Few things can top a beautiful day on your boat, with calm water and blue skies. But mother nature is fickle, and we often "pay" for those perfect days. Get a couple of boaters together and the weather-related horror stories can go on all night.
Weather is, or should be, on the mind of every boater. What is it doing now? What is it likely to do in the future? Not only is this necessary for an enjoyable experience, but it can be critical for the safety of your crew and the boat. The trick is to be vigilant and still have a good time, and one way to maintain that balance is to access weather information on your mobile phone.
A mobile phone can play many roles aboard your boat, from a research tool with Internet capabilities to a mobile chartplotter that fits in your pocket. The ability to access high-quality weather information from any location adds greatly to this utility, and most of the best weather sources are now catering to mobile users.
Let's look at NOAA weather, still the most common source of marine weather information for boaters in the U.S. Many boaters turn to the appropriate VHF channel to listen to the forecast. As we know, this is presented as a continuous, pre-recorded loop that runs through predictions for a large geographic area. One must patiently listen to the loop until it arrives at the specific area you are interested in. If you're lucky, you won't be distracted by a conversation or small task and miss it.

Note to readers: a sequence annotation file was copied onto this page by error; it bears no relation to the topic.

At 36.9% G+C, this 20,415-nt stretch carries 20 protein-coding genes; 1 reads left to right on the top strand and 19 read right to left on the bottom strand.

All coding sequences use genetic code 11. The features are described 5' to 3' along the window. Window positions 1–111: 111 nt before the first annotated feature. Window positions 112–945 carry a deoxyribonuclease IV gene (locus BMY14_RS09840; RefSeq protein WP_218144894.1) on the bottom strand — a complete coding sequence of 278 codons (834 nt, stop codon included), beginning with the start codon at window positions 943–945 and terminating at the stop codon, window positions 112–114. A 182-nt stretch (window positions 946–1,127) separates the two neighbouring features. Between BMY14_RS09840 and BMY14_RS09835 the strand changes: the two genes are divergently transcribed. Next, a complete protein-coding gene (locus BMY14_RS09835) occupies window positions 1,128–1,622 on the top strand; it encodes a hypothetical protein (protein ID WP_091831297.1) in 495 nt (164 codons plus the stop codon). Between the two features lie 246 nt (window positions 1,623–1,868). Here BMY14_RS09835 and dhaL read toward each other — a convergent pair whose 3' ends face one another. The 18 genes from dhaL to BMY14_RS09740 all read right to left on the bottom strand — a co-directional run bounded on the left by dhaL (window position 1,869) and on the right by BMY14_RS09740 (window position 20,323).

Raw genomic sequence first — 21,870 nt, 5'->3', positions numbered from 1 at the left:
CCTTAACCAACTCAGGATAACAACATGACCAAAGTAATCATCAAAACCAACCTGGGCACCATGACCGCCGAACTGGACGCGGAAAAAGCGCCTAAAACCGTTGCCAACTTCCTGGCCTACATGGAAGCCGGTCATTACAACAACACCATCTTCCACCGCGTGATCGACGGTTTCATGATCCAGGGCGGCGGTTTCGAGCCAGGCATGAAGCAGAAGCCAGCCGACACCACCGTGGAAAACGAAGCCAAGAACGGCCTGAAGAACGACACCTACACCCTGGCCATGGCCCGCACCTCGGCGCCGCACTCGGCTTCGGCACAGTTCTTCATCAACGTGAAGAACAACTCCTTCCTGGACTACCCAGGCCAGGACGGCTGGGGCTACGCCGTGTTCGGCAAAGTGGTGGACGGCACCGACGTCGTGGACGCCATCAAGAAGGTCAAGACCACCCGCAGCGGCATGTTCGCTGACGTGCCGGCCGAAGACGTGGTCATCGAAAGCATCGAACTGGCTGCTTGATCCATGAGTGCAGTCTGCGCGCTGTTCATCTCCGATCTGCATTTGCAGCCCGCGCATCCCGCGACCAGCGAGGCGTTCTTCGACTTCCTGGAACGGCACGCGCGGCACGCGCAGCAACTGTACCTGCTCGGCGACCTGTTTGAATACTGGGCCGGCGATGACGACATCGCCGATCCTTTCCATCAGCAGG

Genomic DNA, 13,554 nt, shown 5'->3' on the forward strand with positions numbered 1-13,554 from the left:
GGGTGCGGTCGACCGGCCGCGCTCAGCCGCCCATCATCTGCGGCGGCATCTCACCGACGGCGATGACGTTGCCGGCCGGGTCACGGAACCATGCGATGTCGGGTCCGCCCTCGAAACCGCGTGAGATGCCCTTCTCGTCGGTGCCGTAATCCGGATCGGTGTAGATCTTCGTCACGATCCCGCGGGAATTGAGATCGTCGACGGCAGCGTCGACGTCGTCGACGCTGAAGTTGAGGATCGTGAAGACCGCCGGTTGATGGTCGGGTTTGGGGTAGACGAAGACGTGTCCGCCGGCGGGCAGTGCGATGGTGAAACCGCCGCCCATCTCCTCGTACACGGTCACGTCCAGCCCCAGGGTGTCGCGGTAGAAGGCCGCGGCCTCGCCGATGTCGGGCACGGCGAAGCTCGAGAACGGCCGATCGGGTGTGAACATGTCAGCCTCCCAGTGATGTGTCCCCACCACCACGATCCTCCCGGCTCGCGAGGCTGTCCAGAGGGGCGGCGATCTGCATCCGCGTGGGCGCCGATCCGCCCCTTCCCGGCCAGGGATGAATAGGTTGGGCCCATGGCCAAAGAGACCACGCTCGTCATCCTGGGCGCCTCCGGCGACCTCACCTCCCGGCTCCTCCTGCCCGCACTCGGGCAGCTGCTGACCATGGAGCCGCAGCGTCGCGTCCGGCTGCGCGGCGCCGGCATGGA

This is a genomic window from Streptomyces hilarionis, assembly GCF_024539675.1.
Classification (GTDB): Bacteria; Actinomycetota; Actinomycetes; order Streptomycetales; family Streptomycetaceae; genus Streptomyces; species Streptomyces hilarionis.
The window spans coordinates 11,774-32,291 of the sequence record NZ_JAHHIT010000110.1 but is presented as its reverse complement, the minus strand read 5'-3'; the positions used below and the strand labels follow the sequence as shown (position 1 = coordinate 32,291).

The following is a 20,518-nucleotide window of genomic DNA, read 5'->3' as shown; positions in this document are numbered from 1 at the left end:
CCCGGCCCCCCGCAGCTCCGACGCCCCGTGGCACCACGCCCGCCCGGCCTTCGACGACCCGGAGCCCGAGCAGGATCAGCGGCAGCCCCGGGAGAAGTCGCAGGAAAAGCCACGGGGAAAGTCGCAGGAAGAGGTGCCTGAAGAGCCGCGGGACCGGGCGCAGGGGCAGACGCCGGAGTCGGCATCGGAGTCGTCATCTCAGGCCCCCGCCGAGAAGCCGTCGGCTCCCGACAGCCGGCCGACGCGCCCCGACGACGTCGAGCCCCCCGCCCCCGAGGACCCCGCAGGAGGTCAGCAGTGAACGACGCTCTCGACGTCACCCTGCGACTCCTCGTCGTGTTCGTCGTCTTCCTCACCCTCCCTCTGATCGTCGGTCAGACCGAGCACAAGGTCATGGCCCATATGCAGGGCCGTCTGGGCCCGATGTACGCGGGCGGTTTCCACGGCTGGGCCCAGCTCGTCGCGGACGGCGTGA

Fortunately, there's a better way. The NOAA website carries transcripts of the recordings, posting text versions of what is being read over the VHF. Why sit through a long, pre-recorded presentation, when you can just read it yourself? And if you are reading on your phone, that means you can access weather information everywhere.
The most popular NOAA marine text forecasts can be found at www.nws.noaa.gov/om/marine/marinewxi.htm. You can choose from a variety of forecasts, including bay and coastal, offshore, lakes and even hurricane forecasts. The all-text format displays well on your mobile phone and is easy to read.
We use this service to quickly connect to the forecast we need, first by creating "favorites" to get to sites quickly and then by focusing on the predictions we want. It is true that you can get these same forecasts over the Internet on a laptop. But using the phone allows us to check the marine forecast from anywhere - while walking ashore, eating in a restaurant, or even before getting up in the morning (a nice luxury to have if you are trying to decide whether to leave an anchorage or stay one more day).